Gustav De Vylder and his adopted Bushman child, Joseph.

Gustav de Vylder, a Swedish naturalist, travelled through Namibia from 1873 to 1875 and collected insects and other natural history objects for institutions in his fatherland. He undertook the journeys a few years before the German occupation, at a time when European influence was barely perceptible. De Vylder’s journal is the report of an adventurous journey, of personal meetings and the condition of an area which was regarded as remote then. He was a man of his times but some of his ideas were challenging and ahead of his times.

The first inhabitants were people who were small in stature and from whom I would imagine the Bushmen descended. If they had really been the original inhabitants of these areas, they would at first have used weapons of stone. They drilled holes through the centres of flat round stones into which they inserted wooden handles. These were their clubs. In time they learnt probably from immigrating tribes, to work meteoric iron, which occurs here plentifully, into weapons.7’ These weapons, especially the arrows they poisoned with the juice of the milk-bush [Ez1phorbia sp.] mixed with the mush of a crushed larva that I think is a kind of butterfly larva. Only today I discovered a real poisonous milk-bush; it is a kind of succulent that grows on the mountain slopes, always in a cup-shaped form. The stems are star-shaped. in section and the protruding edges are densely covered with curved thorns. I am going to try to get some seeds of this succulent as I have not seen this kind in any hothouse at home. The Bushmen mix this poison in a piece of ostrich egg-shell and place the arrow-heads in it for some days. It is thought that the poison penetrates mainly into the sinews with which the iron heads off arrows are fastened to the shafts. This poison certainly works only very slowly and often it does not cause death if the arrow strikes in such a way that it can be cut out immediately; Proof of this was when in Ondonga I carelessly rammed such an arrow through my hand, but immediately squeezed out the blood very thoroughly; after which the wound healed without trouble.74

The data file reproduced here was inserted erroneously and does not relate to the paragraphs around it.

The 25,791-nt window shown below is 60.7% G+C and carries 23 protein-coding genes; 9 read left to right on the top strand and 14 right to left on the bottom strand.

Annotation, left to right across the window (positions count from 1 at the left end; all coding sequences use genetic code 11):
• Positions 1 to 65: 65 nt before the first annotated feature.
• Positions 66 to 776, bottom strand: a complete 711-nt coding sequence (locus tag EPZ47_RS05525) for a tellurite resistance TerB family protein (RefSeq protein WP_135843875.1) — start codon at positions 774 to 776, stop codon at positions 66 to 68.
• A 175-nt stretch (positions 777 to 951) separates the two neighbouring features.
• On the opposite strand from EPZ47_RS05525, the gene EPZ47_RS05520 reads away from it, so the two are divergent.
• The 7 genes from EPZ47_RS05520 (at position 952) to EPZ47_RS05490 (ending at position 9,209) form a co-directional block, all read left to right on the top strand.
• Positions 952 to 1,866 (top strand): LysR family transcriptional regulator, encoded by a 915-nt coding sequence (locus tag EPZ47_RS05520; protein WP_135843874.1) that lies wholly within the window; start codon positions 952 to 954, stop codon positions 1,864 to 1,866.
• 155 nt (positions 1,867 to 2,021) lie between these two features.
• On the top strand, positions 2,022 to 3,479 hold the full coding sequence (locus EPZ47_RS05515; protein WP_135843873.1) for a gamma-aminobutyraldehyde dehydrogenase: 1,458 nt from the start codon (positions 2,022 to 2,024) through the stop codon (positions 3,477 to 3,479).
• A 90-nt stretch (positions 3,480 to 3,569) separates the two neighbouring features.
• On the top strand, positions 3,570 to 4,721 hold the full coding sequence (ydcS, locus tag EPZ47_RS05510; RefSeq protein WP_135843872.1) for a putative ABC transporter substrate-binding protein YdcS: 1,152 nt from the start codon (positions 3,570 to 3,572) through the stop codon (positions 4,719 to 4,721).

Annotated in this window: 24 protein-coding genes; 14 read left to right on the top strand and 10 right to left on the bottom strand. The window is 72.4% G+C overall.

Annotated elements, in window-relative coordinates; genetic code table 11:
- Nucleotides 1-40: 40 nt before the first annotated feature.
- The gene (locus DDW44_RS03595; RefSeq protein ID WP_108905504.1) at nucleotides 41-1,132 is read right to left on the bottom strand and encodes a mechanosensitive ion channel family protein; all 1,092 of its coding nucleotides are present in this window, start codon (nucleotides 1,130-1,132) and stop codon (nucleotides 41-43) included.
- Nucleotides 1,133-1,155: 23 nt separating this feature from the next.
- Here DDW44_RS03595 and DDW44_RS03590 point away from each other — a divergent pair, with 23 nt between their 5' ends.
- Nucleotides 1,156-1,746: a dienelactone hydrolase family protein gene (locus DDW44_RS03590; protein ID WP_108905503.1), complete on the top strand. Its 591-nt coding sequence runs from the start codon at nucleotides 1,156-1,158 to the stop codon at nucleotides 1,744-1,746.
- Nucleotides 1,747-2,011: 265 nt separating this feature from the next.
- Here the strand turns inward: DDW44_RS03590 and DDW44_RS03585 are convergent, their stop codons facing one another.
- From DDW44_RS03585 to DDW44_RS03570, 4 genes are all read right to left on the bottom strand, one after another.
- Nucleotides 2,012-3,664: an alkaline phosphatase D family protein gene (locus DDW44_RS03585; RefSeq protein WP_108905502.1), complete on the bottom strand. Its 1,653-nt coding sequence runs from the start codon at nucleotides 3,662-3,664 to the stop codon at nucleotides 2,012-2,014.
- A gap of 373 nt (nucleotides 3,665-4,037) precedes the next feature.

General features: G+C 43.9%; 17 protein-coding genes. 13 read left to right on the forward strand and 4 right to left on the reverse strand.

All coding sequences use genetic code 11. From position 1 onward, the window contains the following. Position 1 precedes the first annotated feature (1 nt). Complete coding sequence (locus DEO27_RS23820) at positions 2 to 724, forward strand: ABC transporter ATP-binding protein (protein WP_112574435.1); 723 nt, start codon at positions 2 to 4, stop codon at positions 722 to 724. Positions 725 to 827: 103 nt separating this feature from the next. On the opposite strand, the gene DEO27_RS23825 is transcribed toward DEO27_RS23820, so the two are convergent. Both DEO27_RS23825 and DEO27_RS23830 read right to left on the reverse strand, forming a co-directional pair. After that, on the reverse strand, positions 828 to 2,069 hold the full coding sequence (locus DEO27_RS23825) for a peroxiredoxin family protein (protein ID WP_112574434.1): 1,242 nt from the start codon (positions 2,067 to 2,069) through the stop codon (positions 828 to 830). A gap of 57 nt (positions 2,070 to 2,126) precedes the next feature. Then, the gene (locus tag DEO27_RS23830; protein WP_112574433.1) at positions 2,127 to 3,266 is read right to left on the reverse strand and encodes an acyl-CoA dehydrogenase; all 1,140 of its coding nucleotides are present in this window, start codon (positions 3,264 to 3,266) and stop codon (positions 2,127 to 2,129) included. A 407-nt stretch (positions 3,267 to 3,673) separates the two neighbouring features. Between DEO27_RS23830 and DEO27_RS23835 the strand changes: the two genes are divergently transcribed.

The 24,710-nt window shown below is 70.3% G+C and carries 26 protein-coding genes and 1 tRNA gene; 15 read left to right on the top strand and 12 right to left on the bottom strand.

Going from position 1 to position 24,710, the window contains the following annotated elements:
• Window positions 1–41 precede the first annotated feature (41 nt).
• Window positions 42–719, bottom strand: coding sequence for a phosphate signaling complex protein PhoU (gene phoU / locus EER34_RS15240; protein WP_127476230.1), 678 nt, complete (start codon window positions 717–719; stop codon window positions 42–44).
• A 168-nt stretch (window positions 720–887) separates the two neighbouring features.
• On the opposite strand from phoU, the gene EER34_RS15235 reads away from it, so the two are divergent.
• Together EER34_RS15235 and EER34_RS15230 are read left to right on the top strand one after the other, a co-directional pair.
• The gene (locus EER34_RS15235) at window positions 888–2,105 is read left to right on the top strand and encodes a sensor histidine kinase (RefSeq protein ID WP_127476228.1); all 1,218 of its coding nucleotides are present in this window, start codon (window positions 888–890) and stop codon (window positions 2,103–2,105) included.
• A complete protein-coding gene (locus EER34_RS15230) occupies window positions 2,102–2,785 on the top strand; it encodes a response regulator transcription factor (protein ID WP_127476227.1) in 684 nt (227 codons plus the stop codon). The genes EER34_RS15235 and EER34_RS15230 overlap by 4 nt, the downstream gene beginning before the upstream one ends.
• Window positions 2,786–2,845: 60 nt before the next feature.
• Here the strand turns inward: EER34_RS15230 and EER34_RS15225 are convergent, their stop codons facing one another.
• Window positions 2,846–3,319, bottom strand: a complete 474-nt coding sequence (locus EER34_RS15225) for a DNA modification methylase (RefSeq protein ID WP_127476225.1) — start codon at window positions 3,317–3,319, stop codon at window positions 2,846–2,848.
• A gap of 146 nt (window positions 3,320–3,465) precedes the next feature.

The Bushmen are small, not black but only grey-brown as if they are heavily sunburnt. They have strongly developed instincts of the savage but are otherwise not very intelligent. They cannot count further than to ten and this only on their fingers. A Bushman who is in the service of Mr Bergvall in our company; that is, among the servants, cannot learn to count lack hair on the chin and body; One differentiates between wild and tame Bushmen. The wild ones are now found only in the Kalahari Desert, as far as I know. The tame ones are not very reliable because their wild nature often reveals itself. They run away and then become dangerous highwaymen because of their cunning, speed, and bloodthirstiness. Their language consists of a lot of smacking with the tongue against the palate. Three of these sounds occur in the Bergdamara and Namaqua languages. 1 assume that they got them from the Bushmen)’

 

Translated from the original Swedish and edited by Ione & Jalmar Rudner
Jalmar Rudner, Swedish architect and town planner, worked as an archaeologist with the National Monuments Council after his retirement. Ione Rudner was at the South African Museum for many years. Both have undertaken numerous expeditions, research, and published extensively